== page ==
A Useful Woman
In 1817 London, Rosalind Thorne tries to live down the shame of her father’s disappearance after he accrued numerous debts. Her mother has died and her godmother, Lady Blanchard, steps in to rescue the gently-born Rosalind, until Lord Blanchard demands Rosalind leave his house after an unfortunate incident. Set up in small lodgings, Rosalind makes herself useful by planning parties and preparing debutantes for their debuts as she scrimps to survive, clinging to the edge of society thanks to Lady Blanchard’s sponsorship. Her good sense and organizational skills keep her from sinking into poverty.
Lady Blanchard, a patroness of the famous club Almack’s, asks Rosalind to meet her there, where Rosalind discovers a dead body in the ballroom. The corpse is Jasper Aimesworth, a wastrel from a high-placed family. Is it an accident or murder? Rosalind is caught up in the investigation, where the suspects include her former beau, now a duke, for whom she still has feelings. At first reluctant to pursue the reason for Jasper’s death, she seeks the truth at the request of Jasper’s sister and finds the people closest to her, of the loftiest rank, may be involved.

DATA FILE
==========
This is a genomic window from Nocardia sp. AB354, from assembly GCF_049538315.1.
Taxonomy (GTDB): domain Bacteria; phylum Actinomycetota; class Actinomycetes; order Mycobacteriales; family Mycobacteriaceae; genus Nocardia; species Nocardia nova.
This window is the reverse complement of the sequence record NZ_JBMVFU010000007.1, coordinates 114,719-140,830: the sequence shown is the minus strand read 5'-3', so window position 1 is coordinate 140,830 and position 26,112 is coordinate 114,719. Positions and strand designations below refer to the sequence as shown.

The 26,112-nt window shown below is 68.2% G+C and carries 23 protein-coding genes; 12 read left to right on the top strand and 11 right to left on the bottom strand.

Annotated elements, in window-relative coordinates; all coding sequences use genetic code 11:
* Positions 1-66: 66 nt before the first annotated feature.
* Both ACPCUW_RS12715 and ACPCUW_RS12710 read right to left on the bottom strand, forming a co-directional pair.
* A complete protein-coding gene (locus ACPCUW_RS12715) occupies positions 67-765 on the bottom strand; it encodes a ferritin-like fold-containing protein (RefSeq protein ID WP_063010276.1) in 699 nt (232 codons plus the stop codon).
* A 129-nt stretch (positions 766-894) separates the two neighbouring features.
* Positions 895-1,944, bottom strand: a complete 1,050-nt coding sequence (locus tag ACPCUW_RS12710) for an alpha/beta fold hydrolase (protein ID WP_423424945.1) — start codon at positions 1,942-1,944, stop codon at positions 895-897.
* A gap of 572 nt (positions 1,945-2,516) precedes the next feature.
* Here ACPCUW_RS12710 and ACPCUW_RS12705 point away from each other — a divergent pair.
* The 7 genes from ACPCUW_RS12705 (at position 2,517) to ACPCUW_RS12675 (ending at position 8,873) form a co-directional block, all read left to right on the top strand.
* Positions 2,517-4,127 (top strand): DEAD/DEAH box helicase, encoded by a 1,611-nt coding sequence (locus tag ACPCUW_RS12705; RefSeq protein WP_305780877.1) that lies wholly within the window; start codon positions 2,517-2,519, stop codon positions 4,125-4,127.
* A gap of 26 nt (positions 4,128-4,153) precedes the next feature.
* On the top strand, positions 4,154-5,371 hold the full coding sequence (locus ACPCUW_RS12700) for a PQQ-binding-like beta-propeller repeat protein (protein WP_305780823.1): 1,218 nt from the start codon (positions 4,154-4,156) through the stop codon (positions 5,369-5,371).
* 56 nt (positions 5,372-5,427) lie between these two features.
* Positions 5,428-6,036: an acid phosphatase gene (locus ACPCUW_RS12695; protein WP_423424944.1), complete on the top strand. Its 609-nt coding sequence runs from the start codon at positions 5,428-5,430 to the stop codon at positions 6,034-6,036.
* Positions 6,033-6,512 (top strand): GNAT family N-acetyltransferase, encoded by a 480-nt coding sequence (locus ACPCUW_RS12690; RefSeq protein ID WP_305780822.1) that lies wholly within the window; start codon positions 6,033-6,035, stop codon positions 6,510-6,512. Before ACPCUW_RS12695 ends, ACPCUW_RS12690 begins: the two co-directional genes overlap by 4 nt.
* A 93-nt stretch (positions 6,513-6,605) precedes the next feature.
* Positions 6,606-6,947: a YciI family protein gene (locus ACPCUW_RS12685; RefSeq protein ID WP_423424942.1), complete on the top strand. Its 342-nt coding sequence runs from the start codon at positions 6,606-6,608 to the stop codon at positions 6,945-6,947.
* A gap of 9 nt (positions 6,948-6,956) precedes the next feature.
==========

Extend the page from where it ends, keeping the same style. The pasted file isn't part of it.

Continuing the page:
Rosalind is an interesting, dare I say “plucky” heroine, a once-rich girl now lowered to live by her wits. She still follows the strict etiquette of her time and lost position, no matter the cost. The asides on what is proper in each situation are amusing, reminiscent of Jane Austen. A handsome Bow Street Policeman – so far beneath her – complicates her struggle to stay respectable. The mystery gets convoluted, but is no less compelling. I thoroughly enjoyed this novel and look forward to the next book in the series.